There’s a lot to celebrate about June: the end of the school year, Father’s Day, the start of summer vacations. And with so many great things to celebrate, it’s easy to see why most people overlook the festivities surrounding Internet Safety Month. While you’re free to celebrate this important event by throwing a party, there are some more useful ways to observe this important holiday.
The Private WiFi Blog Blog
Have you ever wondered why Facebook, Google, and other Internet services are free? How do they make their money? Most...
Uber has also made changes to what data they collect, which has raised concerns with some privacy experts. Uber will now start tracking user location all the time, not just only when you are using the app. And Uber wants access to all of your contacts as well.
The internet of things—or IOT, as it’s commonly known—was once the stuff of science fiction, a newfangled “wave of the future” concept only experienced at futuristic demonstrations like the World’s Fair. But now many of these devices are already in use in millions of households around the world. They’ve become an interesting yet somehow still unknown entity in the world of technology, and industry experts have stated these products will be the norm just a handful of years from now.
Germany-based security company, Avira, just announced the release of a new bundled product which includes both their Antivirus Pro and PRIVATE WiFi. This bundle protects users from both malware infection and data theft.
You never want to share sensitive information like online banking accounts or credit card portals over unsecured public web connections, but the truth is online dating profiles can often contain just as much data as either of those. In fact, your online dating profile—if falling into the hands of a hacker—can cause far more personal safety problems than your banking data. After all, with online banking a thief just gains access to your checking account; with online dating data, a criminal could gain access to your home address, your workplace, any children’s or family members’ names, and more.
Within the last decade, our senses of self and identity have made a major shift. Whether we’ve noticed it or not, the items that used to define our identities have gone from hard copy items, such as birth certificates and Social Security cards, to online banking passwords, Facebook logins, and mobile wallets stored in our smartphones. While we still need to safeguard and protect those hard copy documents, we also have to focus on our digital identities.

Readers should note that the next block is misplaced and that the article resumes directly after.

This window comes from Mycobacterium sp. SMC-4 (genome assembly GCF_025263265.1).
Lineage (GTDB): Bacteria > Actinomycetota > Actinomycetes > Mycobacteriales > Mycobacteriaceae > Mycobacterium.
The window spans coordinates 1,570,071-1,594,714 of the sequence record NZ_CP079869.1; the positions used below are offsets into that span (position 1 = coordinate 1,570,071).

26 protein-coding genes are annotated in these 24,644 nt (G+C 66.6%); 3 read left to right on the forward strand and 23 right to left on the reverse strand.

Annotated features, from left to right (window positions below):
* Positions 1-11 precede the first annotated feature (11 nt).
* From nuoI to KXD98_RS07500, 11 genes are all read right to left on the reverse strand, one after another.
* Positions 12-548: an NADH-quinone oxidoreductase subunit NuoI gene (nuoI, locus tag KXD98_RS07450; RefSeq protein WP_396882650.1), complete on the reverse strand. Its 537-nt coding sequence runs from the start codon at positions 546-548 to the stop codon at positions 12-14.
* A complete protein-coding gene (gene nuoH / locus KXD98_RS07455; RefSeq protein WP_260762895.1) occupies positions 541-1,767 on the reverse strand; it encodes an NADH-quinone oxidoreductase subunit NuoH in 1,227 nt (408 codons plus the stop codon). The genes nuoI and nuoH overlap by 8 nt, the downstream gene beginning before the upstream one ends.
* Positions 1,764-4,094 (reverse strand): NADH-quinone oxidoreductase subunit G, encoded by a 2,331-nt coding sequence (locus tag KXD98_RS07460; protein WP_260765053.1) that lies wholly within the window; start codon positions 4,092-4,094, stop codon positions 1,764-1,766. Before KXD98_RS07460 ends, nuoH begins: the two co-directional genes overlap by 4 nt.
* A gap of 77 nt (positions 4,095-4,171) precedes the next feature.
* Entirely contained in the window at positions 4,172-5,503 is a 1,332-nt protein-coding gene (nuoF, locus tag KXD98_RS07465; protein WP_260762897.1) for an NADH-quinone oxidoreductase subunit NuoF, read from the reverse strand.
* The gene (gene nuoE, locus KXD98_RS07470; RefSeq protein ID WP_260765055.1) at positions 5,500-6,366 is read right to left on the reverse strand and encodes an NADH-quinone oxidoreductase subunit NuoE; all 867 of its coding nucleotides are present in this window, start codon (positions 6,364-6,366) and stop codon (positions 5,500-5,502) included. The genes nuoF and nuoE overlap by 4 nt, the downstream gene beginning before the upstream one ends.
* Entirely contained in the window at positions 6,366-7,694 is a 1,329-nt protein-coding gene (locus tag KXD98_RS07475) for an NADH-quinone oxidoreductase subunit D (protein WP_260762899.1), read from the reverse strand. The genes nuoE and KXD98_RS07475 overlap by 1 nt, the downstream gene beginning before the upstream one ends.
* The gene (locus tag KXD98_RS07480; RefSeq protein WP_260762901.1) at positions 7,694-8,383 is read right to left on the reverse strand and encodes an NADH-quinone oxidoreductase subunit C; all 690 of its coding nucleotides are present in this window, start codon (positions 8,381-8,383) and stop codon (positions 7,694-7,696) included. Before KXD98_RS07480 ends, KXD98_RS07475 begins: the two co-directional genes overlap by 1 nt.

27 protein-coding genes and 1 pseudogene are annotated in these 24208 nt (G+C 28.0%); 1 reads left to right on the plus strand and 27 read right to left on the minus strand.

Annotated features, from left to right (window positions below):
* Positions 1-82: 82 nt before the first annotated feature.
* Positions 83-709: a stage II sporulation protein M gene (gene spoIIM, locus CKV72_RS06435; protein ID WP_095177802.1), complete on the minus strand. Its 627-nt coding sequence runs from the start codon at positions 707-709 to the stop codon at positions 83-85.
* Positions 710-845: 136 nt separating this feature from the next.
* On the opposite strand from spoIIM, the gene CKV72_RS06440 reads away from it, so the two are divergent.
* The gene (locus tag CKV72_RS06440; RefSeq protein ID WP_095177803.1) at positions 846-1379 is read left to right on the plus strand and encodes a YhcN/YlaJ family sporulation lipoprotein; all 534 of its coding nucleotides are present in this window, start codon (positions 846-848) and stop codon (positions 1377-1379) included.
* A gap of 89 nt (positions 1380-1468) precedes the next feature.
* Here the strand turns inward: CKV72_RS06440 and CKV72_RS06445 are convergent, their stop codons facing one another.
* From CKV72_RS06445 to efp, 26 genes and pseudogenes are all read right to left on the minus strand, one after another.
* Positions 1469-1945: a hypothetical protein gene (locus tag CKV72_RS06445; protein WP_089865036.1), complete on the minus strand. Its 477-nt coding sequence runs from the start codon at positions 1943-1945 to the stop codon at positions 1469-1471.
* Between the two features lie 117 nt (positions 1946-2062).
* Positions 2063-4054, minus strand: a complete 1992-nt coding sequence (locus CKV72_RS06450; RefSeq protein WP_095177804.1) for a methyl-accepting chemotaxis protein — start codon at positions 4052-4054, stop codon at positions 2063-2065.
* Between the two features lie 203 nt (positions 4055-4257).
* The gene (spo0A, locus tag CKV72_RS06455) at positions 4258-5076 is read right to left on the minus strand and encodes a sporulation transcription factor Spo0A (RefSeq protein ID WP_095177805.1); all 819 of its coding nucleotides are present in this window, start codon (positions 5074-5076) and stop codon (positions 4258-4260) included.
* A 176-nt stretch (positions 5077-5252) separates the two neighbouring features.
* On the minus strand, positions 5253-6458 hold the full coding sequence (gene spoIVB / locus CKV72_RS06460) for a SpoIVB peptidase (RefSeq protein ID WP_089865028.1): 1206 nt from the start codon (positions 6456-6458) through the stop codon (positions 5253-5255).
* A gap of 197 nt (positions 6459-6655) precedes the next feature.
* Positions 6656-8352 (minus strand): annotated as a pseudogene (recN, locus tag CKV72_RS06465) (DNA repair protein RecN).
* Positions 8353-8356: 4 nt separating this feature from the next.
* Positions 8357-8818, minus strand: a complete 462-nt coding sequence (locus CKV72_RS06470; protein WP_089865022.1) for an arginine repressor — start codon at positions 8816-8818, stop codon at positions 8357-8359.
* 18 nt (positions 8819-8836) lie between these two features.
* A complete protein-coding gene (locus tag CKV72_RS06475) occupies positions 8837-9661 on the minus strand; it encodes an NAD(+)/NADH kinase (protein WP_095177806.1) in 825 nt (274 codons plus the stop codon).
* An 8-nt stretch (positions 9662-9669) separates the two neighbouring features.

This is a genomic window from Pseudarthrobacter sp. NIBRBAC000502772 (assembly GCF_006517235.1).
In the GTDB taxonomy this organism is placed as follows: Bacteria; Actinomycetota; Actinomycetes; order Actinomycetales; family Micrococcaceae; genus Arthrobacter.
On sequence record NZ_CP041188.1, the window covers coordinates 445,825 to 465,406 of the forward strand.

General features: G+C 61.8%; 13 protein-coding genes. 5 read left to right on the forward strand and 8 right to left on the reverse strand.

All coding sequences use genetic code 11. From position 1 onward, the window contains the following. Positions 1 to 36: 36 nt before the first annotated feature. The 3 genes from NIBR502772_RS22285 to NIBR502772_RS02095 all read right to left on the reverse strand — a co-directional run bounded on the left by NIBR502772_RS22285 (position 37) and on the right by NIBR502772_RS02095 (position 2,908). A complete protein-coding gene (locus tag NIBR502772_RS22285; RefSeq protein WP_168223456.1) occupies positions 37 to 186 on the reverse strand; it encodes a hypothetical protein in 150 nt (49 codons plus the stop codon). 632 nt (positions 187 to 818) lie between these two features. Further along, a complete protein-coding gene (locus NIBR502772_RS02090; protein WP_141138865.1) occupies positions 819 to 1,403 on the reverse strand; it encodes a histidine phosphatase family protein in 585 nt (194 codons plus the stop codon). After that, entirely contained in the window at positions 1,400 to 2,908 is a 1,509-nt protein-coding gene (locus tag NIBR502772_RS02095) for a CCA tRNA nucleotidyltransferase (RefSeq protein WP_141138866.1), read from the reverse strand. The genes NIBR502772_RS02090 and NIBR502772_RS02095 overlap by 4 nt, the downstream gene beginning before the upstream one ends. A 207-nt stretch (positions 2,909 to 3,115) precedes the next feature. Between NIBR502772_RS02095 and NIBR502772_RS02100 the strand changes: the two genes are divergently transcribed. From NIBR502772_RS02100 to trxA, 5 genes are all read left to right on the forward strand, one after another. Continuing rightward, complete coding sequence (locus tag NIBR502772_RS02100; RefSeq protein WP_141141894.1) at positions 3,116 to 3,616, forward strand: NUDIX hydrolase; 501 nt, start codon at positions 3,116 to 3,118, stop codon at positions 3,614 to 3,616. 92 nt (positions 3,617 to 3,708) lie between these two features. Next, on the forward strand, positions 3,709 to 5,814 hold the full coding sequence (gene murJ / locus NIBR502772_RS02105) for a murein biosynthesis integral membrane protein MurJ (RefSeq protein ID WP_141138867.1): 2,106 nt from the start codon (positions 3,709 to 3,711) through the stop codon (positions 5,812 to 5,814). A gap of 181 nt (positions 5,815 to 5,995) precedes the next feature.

Kent Lawson, Founder and CEO of Private WiFi, talks about what inspired him to start the company. This is the first in a series of weekly CEO blog posts on this and other topics.
Earlier this year, the FTC declared a critical announcement for travelers: hotel WiFi is dangerous. Many people assume that because they are paying for it the network must be safe, but that is a dangerous assumption. Hotel WiFi networks are completely insecure; the bad news is that a new exposure in hotel WiFi has just been found. Read more to find out how you can keep yourself protected.
Private Communications Corporation Unveils DataCompress for Android, Reduces Mobile Data Consumption by up to 50%
Private Communications Corporation (PCC), the leading provider of Internet security and mobile optimization utilities for consumers, today has officially launched its data compression product, DataCompress for Android. Android users across the world can now download the application from the Play Store to cut mobile data use by up to 50%*.
Is your phone a data hog? If so, we have some good news. The makers of PRIVATE WiFi, have a new product on the market to help users improve their Internet experience. With the launch of DataCompress, Android users can cut their mobile data use by up to 50%*. This new app let’s you get the right-sized content, fast! This means using less of your plan as you get more value out of it.
The need for better online safety training to prevent data breaches is a hot topic right now. Coupled with stronger computer and network policies, companies want to prevent the hacking events that leave businesses susceptible to a data breach. While it’s no secret that employees in both the private sector and government service can unintentionally expose organizations to hackers, what is surprising is a report by Wombat Security that shows that 33% of CEOs fell for phishing attacks that led to network access. Why are they falling for this kind of internet activity?